Fitness bands and trackers, health apps and calorie counters - are all fine and dandy, but to receive any of the health benefits, you actually have to put in the roadwork. And that means the most important fitness technology you'll buy is what you put on your feet.
Over the years, there have been innumerable running shoe fads, from special impact absorbing foams to air suspension. None gripped the running world more than the barefoot craze back in the noughts that spawned minimalist shoes mimicking the naked foot, such as the Vibram FiveFingers.
The FiveFingers is still around, but more telling than any research, sales of foot glove styles shoes dropped off a cliff a couple of years back--probably because most people found them more uncomfortable and just as injury prone as any other shoe.
Today, the pendulum has swung back with shoe companies offering a wider array of techie shoes ranging from maximalist, super cushioned shoes to trail runners with firm support. Like many runners who have put in thousands of miles of roadwork over the years, my knees have borne witness to the effort. So I'm grateful for the new technologies. Two of the best I've tested are from Hoka One One and Altra.
Hoka One One Challenger ATR ($130)
What was once a niche market for ultra marathoners -- folks who clock 100 miles in a single stint -- Hoka's shoes were originally something of an aberration, but one that garnered very positive reviews. Why? Because the company managed to make a very well-cushioned shoe that didn't feel like a lead weight was tied to your foot.
Dubbed "maximalist" shoes, the Hoka One One line has become increasingly popular. I've tested several of their shoes including the Clifton 2 and the Challenger ATR.
Runners who are used to more direct contact with the road will find the Hokas akin to strapping squishy pillows onto your feet. They're not extremely springy, although there is some rebound (a.k.a. responsiveness). If you're not used to the additional cushioning, initially it can feel like you're running on a sandy beach.
Running on flat terrain, I became accustomed to the Challenger ATRs quickly. The tops are soft and flexible and didn't require a break in period (most good running shoes should start out that way). Within one or two runs I was used to the shoes and had made any stride adjustments with ease.
Making my way on some back country hills and dirt roads was another matter, however. On steep gravel inclines the Challengers made me work harder compared to more moderately or minimally cushioned trail runners (at least, that's my excuse, and I'm sticking to it). With additional mileage I became more comfortable and appreciated the extra protection. The more aggressive tread of the Challenger ATRs proved able on rough, rocky dirt roads.
Altra Zero Drop Lone Peak 2.5 ($120)
Besides the great barefoot debate of years past, another hot topic has been what I like to call the flat foot fad. The general idea is that hammering down on your heel hurts, not only causing injures to knees and shins but also hampering performance.
If you look at most running shoes created over the last 25 years, they all have broad, high heels where most of the cushioning is concentrated. That encourages people to hit their heels first, with a slightly forward leaning posture. This is, apparently, bad, bad, bad.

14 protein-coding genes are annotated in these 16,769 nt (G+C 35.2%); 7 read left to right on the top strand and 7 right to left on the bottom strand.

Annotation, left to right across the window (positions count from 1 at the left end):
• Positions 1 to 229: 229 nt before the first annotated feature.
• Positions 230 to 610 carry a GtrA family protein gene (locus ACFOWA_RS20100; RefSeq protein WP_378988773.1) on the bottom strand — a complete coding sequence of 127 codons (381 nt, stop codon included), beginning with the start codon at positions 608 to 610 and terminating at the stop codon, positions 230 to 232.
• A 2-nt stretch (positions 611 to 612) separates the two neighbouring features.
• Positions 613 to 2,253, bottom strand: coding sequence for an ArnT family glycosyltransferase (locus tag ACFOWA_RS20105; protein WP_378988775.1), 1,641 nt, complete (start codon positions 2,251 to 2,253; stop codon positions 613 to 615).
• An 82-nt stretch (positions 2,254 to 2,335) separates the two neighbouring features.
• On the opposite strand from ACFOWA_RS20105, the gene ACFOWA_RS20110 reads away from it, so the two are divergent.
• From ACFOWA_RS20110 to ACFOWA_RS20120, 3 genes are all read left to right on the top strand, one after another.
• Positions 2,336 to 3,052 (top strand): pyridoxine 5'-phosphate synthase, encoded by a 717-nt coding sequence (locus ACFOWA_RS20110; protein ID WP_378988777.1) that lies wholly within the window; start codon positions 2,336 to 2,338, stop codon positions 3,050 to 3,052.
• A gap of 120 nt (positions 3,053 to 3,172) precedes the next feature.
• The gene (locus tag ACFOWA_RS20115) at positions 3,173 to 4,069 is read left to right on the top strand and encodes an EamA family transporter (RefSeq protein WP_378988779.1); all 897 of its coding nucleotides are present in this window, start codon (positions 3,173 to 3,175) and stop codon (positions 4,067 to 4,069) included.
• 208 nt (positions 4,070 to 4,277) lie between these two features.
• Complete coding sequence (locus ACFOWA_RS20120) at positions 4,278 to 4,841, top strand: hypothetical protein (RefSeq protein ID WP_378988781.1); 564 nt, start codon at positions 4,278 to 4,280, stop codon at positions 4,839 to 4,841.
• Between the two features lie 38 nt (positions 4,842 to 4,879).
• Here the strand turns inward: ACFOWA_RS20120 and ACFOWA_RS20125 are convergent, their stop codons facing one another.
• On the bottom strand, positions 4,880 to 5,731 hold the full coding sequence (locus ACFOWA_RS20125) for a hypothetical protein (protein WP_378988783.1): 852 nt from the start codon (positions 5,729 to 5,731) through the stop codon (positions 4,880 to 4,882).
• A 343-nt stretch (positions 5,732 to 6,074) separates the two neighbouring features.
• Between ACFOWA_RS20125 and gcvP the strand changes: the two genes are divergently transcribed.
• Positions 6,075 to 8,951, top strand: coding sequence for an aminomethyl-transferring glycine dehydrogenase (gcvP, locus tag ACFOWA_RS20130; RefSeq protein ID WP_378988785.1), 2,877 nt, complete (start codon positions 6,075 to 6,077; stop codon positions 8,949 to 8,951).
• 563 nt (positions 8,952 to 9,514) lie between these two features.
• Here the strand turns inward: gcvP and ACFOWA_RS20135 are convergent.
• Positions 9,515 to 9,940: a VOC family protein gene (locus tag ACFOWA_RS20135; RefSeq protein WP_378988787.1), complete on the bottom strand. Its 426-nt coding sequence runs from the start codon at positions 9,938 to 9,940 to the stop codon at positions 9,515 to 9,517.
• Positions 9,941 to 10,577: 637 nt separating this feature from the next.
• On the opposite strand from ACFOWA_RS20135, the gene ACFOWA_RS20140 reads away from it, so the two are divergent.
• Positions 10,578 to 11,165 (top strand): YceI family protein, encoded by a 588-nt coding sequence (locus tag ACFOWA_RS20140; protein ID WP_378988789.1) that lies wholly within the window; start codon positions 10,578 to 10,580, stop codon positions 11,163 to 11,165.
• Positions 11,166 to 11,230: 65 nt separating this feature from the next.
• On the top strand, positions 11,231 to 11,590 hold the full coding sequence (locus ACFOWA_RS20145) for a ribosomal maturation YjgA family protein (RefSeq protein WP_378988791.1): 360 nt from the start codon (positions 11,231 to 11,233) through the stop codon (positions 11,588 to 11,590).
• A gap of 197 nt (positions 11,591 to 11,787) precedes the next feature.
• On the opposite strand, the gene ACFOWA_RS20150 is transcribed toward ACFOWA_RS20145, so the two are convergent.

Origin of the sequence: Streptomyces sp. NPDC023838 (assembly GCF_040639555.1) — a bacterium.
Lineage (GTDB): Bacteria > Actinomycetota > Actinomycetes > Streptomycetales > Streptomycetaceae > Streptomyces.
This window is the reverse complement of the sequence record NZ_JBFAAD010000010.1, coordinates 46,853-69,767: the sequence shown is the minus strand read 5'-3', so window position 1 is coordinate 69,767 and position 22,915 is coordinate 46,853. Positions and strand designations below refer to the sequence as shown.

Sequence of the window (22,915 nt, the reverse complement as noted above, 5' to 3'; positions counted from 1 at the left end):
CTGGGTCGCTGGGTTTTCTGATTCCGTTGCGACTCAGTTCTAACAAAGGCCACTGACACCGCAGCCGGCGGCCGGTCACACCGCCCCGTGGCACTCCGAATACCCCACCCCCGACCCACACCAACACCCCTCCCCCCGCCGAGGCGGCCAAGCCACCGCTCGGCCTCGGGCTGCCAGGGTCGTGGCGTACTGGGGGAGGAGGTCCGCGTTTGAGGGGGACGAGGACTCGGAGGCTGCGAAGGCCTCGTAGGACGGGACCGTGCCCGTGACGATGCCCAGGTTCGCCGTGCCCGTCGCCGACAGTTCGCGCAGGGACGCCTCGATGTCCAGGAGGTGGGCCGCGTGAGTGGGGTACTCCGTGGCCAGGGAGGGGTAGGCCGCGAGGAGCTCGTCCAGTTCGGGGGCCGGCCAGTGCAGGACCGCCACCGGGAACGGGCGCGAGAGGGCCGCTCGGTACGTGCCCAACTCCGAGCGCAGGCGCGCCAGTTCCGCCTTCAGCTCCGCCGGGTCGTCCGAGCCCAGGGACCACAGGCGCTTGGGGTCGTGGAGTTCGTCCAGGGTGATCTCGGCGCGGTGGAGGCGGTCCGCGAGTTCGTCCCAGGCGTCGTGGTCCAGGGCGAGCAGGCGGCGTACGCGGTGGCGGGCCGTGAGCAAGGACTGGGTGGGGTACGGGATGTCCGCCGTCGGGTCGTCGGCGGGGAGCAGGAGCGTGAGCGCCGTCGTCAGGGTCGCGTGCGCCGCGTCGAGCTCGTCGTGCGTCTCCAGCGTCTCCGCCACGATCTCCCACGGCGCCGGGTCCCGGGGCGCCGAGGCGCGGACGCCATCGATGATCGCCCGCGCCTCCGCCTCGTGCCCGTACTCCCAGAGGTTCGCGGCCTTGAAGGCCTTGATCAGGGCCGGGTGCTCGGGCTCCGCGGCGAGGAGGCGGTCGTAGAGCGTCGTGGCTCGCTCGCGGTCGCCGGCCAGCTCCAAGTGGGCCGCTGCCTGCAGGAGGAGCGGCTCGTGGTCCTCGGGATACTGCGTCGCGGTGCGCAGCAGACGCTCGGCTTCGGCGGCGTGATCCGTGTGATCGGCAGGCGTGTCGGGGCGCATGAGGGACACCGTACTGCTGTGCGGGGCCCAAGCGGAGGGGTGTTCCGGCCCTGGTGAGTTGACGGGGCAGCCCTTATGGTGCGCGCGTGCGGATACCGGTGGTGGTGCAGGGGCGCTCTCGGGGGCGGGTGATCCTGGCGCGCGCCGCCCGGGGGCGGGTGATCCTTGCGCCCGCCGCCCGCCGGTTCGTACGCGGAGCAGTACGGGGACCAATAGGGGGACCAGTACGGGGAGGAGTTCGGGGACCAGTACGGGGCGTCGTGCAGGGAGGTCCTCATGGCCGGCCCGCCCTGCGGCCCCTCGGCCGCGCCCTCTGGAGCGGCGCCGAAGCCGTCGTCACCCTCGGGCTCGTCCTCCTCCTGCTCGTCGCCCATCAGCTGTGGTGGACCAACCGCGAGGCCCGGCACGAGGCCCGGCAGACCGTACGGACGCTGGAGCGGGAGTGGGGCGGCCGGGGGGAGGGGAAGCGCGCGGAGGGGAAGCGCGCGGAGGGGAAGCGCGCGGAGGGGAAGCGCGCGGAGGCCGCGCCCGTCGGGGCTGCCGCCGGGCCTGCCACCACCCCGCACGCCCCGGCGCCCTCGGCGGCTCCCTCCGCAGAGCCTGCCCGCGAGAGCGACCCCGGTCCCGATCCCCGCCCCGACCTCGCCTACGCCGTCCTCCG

Altra's shoes are designed to fix the problem, with an even amount of cushioning across the whole sole, a feature the company calls "zero drop." In addition, the level shoes have a wider toe box, much wider than anything from New Balance or other major competitors. It allows your feet to spread out naturally and grip normally, providing better stability, especially for trail runners. Anyone who has been to Canada will note that the Altra design looks a little like Roots shoes.
I've been testing the $120 Lone Peak trail runners. They're a tad heavier than the Hokas (by about an ounce and a half) but feel immediately comfortable. The spacious toe box is quite liberating, allowing your feet to splay freely without feeling compressed by the shoe. If you've been running for years on traditional high-heeled runners, you'll find the Altras strange at first.
I've tried other shoes designed to change or "fix" my stride and prevent injuries and found most of them terrifically uncomfortable, abandoning them after a few weeks. I'm also a confessed heel-striker from way back, which should make it difficult for me to accommodate the zero drop design. However, I quickly adapted to the Altra Lone Peaks, starting out with a few runs on a treadmill and then moving to country hill and dale without any discomfort. Whether it "fixed" my posture or not is difficult to tell; my back did feel differently (not quite strained, but different). It didn't improve my times -- but only extra effort on my part is likely to do that.
If you're just starting out running this summer, keep in mind that strides and running styles vary from person to person. Consequently, what may be a comfortable fit for one runner may cause shin splints for another. I recommend finding a couple of different shoes that work for you and switching back and forth between them week to week. And stop worrying about meeting your step goals on your fitness app. Just get out there and run.
John R. Quain is a personal tech columnist for FoxNews.com. Follow him on Twitter @jqontech or find more tech coverage at J-Q.com.